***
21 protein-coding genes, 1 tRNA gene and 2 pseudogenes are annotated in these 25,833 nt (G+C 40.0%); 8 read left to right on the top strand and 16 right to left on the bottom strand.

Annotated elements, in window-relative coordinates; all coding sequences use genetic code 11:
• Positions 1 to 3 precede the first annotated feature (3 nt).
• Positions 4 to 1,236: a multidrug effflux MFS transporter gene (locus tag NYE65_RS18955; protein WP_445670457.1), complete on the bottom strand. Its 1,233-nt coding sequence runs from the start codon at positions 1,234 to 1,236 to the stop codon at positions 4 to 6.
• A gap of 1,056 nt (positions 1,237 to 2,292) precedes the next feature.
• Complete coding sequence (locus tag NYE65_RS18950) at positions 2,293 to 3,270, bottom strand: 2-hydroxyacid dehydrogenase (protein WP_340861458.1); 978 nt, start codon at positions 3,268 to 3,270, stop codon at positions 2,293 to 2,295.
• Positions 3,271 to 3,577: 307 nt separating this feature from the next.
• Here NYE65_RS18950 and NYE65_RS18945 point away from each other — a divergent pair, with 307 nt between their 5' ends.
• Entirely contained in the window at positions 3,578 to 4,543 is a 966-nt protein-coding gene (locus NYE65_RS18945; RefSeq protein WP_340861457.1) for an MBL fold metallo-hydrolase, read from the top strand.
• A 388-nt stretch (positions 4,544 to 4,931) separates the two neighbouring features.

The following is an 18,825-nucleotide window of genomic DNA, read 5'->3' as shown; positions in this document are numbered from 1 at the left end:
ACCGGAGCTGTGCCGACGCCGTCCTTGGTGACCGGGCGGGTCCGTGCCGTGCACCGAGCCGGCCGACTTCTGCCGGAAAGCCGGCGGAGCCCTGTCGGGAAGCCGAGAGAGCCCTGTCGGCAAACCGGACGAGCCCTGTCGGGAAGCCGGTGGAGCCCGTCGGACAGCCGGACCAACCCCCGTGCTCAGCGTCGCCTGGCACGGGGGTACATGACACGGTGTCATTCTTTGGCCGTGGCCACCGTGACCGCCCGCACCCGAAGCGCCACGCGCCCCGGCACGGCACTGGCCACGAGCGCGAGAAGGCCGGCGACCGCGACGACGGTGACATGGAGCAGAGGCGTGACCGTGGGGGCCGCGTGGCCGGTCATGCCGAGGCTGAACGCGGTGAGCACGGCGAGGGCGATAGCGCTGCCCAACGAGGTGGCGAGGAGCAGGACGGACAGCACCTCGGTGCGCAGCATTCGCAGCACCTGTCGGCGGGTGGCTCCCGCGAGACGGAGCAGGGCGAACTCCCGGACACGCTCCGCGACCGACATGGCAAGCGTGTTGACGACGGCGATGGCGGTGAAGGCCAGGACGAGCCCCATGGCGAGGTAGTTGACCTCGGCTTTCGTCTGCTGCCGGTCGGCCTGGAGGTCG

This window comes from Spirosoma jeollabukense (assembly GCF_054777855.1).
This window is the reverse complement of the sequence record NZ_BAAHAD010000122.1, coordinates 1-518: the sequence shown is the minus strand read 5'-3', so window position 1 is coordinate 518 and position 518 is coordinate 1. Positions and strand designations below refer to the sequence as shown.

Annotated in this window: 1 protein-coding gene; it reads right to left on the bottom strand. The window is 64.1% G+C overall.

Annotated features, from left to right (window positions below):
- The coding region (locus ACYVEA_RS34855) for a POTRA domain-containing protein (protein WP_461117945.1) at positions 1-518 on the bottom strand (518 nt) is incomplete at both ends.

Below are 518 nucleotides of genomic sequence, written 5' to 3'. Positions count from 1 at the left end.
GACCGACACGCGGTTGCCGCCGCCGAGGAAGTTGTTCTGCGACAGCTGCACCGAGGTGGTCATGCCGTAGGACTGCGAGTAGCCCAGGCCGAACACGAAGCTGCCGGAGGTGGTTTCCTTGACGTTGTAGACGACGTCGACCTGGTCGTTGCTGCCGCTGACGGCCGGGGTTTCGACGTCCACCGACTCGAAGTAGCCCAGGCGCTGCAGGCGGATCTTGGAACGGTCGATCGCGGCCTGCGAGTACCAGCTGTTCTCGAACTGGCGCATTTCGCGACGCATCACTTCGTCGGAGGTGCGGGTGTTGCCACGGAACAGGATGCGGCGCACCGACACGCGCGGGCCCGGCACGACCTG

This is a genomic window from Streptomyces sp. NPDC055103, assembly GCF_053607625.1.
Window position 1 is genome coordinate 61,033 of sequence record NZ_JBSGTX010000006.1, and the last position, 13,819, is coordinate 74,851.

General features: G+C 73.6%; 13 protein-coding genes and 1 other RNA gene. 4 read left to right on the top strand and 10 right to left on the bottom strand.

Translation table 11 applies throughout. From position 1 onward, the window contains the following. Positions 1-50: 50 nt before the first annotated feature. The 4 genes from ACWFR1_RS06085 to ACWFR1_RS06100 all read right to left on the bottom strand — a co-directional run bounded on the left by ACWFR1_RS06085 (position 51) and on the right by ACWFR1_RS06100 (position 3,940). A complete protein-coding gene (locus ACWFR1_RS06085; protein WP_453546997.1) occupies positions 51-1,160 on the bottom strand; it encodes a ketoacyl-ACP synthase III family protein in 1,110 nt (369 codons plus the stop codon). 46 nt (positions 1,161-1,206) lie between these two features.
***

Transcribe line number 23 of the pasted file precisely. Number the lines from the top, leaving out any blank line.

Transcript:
Translation table 11 applies throughout. From position 1 onward, the window contains the following. Positions 1-50: 50 nt before the first annotated feature. The 4 genes from ACWFR1_RS06085 to ACWFR1_RS06100 all read right to left on the bottom strand — a co-directional run bounded on the left by ACWFR1_RS06085 (position 51) and on the right by ACWFR1_RS06100 (position 3,940). A complete protein-coding gene (locus ACWFR1_RS06085; protein WP_453546997.1) occupies positions 51-1,160 on the bottom strand; it encodes a ketoacyl-ACP synthase III family protein in 1,110 nt (369 codons plus the stop codon). 46 nt (positions 1,161-1,206) lie between these two features.